(Bloomberg) — When skepticism shifts to euphoria as quickly as it has in 2023’s stock and bond markets, the comeuppance is apt to be swift.
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That was the tale of the tape this week, when bulls on everything from Treasuries to equities and credit took lumps in one of the year’s fiercer bouts of concerted selling. Even with Friday’s bounce in bonds, an exchange-traded fund tracking equities, fixed income and commodities still managed to cough up its second-worst week of the year.
Behind the deluge was a steady ramping in speculative positioning that had left traders exposed to the least dose of bad news, which came in the form of a Fitch Ratings’ downgrade of the US sovereign credit rating that followed hawkish central bank posturing in Japan.
The vulnerability can be seen in a measure of equity positioning kept by Deutsche Bank AG, which hit an 18-month high in July, as well as in stock options, where disdain for protective hedges has reached unprecedented levels. Meanwhile, wagers on higher oil and copper prices jumped in the futures market, and ETF traders piled into long-term Treasuries at a near-record pace.
The dash for risk has been aggressive enough to push asset yields out of joint, historically speaking. In what one brokerage termed an “upside down” market, the Russell 1000 index of stocks had rallied hard enough to send its earnings yield below payouts on investment grade bonds — a rare event — while a similar reversal is visible comparing profits for mid-size companies to rates offered by junk credit.
“If the ball starts going downhill, there is potential for a large downdraft given recent new longs,” said Scott Rubner, a managing director at Goldman Sachs Group Inc. who has studied flow of funds for two decades. “Fitch is the match, but it was already in motion.”
A bout of program selling may have contributed to Friday’s afternoon reversal in stocks, he added. By his model, bulled-up rules-based traders who allocate assets based on trend or volatility signals are poised to sell in coming weeks after price swings widened and market momentum weakened. The quant cohort has boosted exposure to elevated levels after chasing equity gains for better part of the year.
Stocks fell for the first time in four weeks, with the S&P 500 losing more than 2%. The Nasdaq 100 dropped 3% for the worst week since March, weighed down by Apple Inc.’s disappointing sales and a spike in bond yields. The RPAR Risk Parity ETF (ticker RPAR), a gauge of cross-asset performance, slipped 2.3%.
At the center of the tempest has been long-dated government bonds, dropping in part because larger-than-expected increases in auctions by the US Treasury, along with the Fitch downgrade, put focus on the nation’s deteriorating fiscal outlook.
The iShares 20+ Year Treasury Bond ETF (TLT) sank more than 3%. Last month, the fund attracted $4.8 billion of fresh money — the second-highest inflow on record.
“The market has priced in a lot of optimism and become too exuberant at a time of a still uncertain environment and economic deceleration,” said Michael O’Rourke, chief market strategist at Jonestrading. “There’s been a lot of hype in the system lately. The Fitch downgrade was an excuse to sell.”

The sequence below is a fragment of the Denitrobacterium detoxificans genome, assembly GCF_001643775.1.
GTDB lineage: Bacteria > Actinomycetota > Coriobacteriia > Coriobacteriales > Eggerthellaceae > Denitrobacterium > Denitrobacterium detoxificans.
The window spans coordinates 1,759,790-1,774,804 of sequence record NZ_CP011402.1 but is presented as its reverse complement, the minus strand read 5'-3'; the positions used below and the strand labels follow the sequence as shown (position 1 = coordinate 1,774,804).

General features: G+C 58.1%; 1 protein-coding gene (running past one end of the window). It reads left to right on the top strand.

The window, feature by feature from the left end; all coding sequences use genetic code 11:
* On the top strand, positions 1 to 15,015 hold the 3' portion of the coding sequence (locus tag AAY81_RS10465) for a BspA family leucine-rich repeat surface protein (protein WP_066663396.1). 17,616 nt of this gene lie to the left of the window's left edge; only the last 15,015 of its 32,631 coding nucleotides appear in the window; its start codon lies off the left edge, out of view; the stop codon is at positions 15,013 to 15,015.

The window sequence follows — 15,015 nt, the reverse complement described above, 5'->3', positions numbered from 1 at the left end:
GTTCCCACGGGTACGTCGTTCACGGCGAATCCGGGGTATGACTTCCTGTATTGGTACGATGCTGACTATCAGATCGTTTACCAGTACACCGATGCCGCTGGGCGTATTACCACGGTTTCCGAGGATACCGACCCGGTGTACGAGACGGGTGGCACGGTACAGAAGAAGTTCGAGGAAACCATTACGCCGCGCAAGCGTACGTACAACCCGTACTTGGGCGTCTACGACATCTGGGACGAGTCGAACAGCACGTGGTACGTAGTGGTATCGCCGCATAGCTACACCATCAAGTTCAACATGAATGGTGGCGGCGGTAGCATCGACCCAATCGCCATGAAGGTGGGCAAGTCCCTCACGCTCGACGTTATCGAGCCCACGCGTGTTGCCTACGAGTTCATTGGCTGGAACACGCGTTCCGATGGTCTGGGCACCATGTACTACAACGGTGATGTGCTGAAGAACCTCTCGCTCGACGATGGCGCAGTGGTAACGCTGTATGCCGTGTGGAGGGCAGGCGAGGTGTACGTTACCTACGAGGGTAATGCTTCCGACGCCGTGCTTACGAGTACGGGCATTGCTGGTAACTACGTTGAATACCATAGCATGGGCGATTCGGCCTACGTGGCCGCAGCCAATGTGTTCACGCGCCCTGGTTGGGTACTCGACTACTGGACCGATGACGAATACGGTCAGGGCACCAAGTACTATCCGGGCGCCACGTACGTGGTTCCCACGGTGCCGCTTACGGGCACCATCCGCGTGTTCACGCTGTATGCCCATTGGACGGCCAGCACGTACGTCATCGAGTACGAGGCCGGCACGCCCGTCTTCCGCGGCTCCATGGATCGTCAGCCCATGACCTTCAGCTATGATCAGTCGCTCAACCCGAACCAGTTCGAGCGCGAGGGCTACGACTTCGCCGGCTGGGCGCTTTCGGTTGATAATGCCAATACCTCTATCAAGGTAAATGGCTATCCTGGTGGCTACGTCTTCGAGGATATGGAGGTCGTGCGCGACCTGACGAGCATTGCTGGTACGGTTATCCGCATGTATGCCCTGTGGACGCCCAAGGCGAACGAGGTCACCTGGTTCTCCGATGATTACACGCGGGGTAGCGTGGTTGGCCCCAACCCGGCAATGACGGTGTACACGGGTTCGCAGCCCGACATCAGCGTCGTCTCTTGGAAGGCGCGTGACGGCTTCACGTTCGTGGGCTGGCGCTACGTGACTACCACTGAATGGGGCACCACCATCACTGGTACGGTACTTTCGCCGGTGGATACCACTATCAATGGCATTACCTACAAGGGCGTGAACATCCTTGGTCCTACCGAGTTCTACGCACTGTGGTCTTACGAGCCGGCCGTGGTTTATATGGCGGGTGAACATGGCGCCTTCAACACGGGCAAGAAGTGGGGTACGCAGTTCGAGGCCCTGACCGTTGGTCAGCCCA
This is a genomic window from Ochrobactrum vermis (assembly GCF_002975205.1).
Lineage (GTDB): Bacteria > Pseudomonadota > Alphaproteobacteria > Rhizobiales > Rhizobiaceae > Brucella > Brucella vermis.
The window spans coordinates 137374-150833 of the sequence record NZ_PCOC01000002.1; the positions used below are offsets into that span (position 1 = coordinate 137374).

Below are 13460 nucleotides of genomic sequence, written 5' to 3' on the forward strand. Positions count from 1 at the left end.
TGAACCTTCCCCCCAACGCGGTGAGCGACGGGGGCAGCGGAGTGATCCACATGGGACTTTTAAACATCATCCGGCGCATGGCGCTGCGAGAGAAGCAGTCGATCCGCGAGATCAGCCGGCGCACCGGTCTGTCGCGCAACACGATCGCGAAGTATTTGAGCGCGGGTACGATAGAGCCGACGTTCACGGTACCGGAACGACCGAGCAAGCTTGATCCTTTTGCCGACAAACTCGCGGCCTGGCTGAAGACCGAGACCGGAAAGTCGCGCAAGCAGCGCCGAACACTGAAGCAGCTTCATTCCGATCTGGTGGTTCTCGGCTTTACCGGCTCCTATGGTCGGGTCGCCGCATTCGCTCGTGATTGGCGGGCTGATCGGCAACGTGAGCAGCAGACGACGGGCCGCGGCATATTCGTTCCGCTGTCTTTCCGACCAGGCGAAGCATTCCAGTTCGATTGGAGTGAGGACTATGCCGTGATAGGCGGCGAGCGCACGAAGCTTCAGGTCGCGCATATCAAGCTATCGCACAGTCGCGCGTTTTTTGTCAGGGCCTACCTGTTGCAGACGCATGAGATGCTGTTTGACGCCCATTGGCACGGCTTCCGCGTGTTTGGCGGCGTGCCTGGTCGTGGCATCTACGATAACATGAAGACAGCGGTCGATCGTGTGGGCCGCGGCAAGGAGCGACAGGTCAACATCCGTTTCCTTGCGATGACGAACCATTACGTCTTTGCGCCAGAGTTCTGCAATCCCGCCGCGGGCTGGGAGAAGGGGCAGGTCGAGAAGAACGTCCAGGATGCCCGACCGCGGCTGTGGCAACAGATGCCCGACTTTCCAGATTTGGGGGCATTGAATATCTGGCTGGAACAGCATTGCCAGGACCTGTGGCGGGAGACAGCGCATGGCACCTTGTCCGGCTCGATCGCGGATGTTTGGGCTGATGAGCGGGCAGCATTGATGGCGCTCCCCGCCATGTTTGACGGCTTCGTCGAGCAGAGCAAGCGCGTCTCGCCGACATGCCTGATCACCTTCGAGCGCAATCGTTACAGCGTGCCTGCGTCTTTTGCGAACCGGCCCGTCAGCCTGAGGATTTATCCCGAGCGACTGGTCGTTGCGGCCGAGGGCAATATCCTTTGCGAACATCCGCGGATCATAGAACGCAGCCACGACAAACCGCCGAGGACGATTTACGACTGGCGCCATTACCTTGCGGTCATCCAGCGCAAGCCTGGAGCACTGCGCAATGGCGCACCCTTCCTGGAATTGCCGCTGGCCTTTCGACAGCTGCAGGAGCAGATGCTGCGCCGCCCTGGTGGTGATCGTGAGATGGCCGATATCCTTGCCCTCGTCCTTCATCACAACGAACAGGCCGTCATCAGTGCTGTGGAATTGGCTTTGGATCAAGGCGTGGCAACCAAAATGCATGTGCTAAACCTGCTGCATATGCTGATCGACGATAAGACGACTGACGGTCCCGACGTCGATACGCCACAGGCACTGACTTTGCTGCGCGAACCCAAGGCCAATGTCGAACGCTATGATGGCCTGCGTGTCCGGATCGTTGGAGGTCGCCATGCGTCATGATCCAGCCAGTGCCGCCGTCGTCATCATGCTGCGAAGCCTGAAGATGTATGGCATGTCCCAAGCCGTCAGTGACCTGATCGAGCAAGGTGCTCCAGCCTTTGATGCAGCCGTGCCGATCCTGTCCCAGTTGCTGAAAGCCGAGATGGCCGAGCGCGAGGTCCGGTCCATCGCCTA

Major ETFs tracking investment-grade bonds, high-yield credit and commodities also slipped on the week, marking an everything selloff that was the mirror image of July, when lockstep cross-asset rallies occurred two weeks in a row.
Investors, who largely came into the year defensively positioned only to be caught out by the market resilience, are now leaning squarely in the other direction. Their unusual risk appetite is illustrated most explicitly in the multiples that they’re willing to pay for stocks versus bonds despite falling three quarters of falling profits.
Since the turn of the century, investors have mostly demanded higher returns on riskier assets. But that’s not how it’s been this year. In July, forward earnings yield for the Russell 1000 — the reciprocal of its price-earnings ratio — stood at 4.8%, below the 5.4% payout offered by investment grade corporate bonds. Morgan Stanley strategist Andrew Sheets found that only happened 2% of the time in the last two decades.
Similarly, mid-cap stocks fetched an earnings yield of 6.4%, trailing the 8.3% payout from high-yield bonds, Morgan Stanley data showed. Sheets also noticed pricing dislocation in real estate and leveraged loans.
“Across asset classes, the capital structure increasingly looks ‘upside down,’” he wrote in a recent note. “This compression, and even flipping, of the capital structure suggests that growth expectations have now moved a long way since the start of the year.”
In the derivatives market, small-fry investors loaded up on calls and sold puts, buying a $4 billion equivalent of stocks via options while selling $7.5 worth of volatility, in the week through Wednesday, according to data compiled by JPMorgan Chase & Co.’s Peng Cheng. That resulted in the largest order imbalance in favor of bulls since the firm started tracking the flows in 2020.
Ebullient sentiment has helped propel the S&P 500 as much as 28% higher from its October low. Now that the bull camp has grown and the economic uncertainty lingers, this week was a reminder of the potential downside risk should inflation pick up or growth slow, according to Sonia Meskin, head of US macro at BNY Mellon Investment Management.
“It could be technicals or positioning that just needed a mild catalyst,” she said. “The market is not positioned for reacceleration or sticky core inflation, nor is it pricing in the tail risk of potential challenges to credit spreads should rates stay higher for longer.”
–With assistance from Isabelle Lee.
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